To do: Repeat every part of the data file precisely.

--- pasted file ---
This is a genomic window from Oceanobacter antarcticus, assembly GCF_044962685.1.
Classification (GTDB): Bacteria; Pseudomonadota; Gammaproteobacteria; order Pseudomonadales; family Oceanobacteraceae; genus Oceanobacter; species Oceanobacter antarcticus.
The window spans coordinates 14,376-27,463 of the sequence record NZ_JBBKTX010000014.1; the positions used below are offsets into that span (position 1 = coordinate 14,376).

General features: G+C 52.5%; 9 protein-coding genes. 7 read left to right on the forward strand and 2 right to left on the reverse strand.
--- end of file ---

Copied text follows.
This is a genomic window from Oceanobacter antarcticus, assembly GCF_044962685.1.
Classification (GTDB): Bacteria; Pseudomonadota; Gammaproteobacteria; order Pseudomonadales; family Oceanobacteraceae; genus Oceanobacter; species Oceanobacter antarcticus.
The window spans coordinates 14,376-27,463 of the sequence record NZ_JBBKTX010000014.1; the positions used below are offsets into that span (position 1 = coordinate 14,376).

General features: G+C 52.5%; 9 protein-coding genes. 7 read left to right on the forward strand and 2 right to left on the reverse strand.